A Perfect Murder

tn_perfectmurderWith DIAL M FOR MURDER fresh on my mind I was really curious how they updated it in the 1998 remake A PERFECT MURDER. In this one Michael Douglas plays the scheming husband, Gwyneth Paltrow is the wife and Viggo Mortensen (when he was still a rising character actor and not yet the guy from LORD OF THE RINGS) is her boyfriend.

The basics are all there. The husband knows the wife is cheating, he blackmails someone else into doing the deed, but she ends up killing the guy, and he has to desperately maneuver to cover his tracks, ultimately being undone by a mistake he made after giving the would-be killer a key to the apartment. But within that framework they do all kinds of things to update, expand, complicate and alter things. Some of it is kinda clever in the way it will surprise you if you’re expecting everything to go the same as in the Hitchcock version (I can’t say “the original,” because that would be the play by Frederick Knott, credited as the basis of this).

mp_perfectmurderThe role of the boyfriend is significantly different. They’re still together, and we see them having sex in his gigantic Greenpoint warehouse studio. He’s an artist, but has hidden a secret past from her, which allows for one of the biggest changes to the story: it’s the boyfriend who the husband blackmails/pays to kill his wife, not some con man college acquaintance. Mortensen, as always, puts more into the character than required, and I like how it’s kind of ambiguous about his feelings on the matter. The husband makes a case that this guy sought out his wife for access to her money, and he has newspaper clippings about her from before they met which seem to confirm this. But when confronted he’s quiet and shaky-voiced. He never admits it, and Mortensen plays it like he’s a victim in all this. Even after he gets involved in her murder he keeps photos of her and seems to regret it all. A bad person, but not the bad guy.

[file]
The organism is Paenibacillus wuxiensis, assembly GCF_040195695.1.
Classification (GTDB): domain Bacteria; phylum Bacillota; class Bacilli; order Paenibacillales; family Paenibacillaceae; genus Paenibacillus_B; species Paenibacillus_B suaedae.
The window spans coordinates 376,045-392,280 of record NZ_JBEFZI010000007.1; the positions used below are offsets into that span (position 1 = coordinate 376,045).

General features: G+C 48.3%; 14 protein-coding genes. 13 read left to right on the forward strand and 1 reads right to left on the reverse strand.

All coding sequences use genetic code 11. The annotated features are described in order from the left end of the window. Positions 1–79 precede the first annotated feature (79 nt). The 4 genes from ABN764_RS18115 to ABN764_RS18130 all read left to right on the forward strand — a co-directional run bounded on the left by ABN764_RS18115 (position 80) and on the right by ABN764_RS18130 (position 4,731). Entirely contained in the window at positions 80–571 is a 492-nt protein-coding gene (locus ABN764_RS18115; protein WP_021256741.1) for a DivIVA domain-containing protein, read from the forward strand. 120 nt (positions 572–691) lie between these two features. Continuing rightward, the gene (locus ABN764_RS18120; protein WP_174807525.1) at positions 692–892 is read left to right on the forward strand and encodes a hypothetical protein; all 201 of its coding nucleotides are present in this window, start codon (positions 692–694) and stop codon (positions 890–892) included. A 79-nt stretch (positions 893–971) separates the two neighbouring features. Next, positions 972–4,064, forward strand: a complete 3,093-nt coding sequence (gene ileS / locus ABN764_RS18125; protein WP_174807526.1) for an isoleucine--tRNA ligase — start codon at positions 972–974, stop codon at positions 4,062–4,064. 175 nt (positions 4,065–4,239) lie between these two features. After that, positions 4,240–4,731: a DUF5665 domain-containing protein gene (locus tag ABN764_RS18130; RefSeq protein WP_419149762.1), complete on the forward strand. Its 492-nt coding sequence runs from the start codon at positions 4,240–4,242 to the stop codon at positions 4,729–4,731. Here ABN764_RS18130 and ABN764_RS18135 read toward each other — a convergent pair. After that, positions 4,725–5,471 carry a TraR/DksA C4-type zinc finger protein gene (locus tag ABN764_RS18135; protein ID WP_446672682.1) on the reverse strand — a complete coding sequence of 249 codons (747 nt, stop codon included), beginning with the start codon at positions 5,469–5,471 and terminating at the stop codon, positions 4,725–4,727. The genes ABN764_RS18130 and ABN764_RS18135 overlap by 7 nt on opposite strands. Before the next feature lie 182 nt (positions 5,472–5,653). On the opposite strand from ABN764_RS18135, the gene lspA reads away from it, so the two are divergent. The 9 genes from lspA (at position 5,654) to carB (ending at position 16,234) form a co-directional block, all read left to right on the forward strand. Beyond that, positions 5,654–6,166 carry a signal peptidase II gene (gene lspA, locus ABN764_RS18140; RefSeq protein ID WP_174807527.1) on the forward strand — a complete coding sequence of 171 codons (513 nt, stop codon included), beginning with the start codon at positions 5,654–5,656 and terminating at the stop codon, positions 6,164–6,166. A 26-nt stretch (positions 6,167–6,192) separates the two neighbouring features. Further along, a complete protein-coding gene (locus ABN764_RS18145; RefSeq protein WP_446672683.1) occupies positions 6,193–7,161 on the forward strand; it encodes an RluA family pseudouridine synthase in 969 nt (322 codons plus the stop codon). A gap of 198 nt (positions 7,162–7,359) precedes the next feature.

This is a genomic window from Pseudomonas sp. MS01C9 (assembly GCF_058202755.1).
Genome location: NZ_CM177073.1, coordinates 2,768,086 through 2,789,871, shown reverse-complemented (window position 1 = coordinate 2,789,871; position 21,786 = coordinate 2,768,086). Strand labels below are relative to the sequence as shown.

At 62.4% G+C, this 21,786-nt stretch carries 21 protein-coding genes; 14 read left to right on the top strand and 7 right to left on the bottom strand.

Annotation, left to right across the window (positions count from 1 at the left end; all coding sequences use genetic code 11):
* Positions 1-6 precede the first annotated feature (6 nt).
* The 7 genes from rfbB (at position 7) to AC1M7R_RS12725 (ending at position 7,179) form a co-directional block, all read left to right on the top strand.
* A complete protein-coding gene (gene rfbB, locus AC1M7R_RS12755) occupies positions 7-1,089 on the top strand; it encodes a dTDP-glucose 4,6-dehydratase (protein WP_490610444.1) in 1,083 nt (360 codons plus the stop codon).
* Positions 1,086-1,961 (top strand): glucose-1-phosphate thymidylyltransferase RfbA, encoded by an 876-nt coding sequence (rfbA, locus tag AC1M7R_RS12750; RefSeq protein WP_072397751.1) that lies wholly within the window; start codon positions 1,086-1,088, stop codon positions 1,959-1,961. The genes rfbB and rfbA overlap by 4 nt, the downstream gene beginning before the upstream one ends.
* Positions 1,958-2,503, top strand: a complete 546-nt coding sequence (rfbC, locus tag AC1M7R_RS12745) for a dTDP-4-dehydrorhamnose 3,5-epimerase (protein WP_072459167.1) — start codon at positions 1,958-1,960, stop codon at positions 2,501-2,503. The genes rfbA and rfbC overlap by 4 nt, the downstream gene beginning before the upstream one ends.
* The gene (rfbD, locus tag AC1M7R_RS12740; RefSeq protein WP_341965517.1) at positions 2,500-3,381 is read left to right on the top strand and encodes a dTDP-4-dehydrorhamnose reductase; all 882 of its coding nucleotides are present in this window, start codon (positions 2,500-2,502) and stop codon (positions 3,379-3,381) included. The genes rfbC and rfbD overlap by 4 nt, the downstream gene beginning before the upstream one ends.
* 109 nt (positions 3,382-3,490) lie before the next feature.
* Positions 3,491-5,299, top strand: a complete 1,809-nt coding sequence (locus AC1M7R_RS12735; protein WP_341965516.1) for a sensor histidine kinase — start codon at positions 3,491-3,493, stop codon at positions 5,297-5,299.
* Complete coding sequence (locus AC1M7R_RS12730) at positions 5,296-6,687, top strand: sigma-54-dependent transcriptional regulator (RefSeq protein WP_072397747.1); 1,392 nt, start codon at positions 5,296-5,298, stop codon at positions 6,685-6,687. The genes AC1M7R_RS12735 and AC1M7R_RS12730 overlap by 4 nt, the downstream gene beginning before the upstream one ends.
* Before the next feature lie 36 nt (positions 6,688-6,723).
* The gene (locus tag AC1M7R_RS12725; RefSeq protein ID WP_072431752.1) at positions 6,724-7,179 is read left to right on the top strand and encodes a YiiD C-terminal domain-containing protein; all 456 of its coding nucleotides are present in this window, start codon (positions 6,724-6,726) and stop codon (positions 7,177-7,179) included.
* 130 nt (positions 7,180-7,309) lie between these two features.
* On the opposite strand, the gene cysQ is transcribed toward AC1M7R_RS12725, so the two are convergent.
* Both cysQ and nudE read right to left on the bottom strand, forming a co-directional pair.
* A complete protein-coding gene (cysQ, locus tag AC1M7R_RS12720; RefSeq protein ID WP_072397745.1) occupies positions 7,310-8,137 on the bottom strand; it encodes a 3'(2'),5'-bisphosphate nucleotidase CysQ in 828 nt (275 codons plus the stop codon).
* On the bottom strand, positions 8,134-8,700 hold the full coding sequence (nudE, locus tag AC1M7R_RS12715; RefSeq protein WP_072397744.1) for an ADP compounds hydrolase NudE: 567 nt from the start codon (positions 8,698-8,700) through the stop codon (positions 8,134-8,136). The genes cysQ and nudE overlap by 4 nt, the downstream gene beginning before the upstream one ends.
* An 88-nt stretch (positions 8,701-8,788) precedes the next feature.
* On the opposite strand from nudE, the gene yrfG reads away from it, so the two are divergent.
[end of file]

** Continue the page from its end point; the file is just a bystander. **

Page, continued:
I would also argue that the wife is not that great of a person. She doesn’t know that her husband is a maniac when she cheats on him. When she confides to her best friend about it she just talks about how self-centered and controlling he is. She doesn’t have the DIAL M excuse that it’s 1954 and hard for a woman to get out of a marriage. She’s even independently wealthy so there’s no financial reason why she would have a hard time leaving him. She should woman up and get a fuckin divorce, instead she has her secret rugged bohemian man of mystery on the side. You can understand why her husband would be pissed.

Still, when I realized she was being victimized by both of these guys I started to feel sorry for her and was okay with her being the protagonist.

When the inspector shows up it’s the actor David Suchet, and of course my first thought was “it’s the terrorist from EXECUTIVE DECISION!” but my second one was the more relevant “it’s Poirot!” Take that, Michael Douglas. Can your perfect murder hold up to one of British TV’s most prolific mystery solvers? But the bastard lucks out, because the inspector doesn’t end up doing much in this version of the story. He’s just the guy the wife tells what happened at the end. A bit where she impresses him by speaking Arabic doesn’t pay off the way I expected, as a method of secret communication. It’s just a reason for him to sympathize with her, but it doesn’t seem necessary, since her case for justifiable homicide at the end is pretty rock solid. It made more sense after I watched the alternate ending where she shoots him without being attacked and lies about how it went down.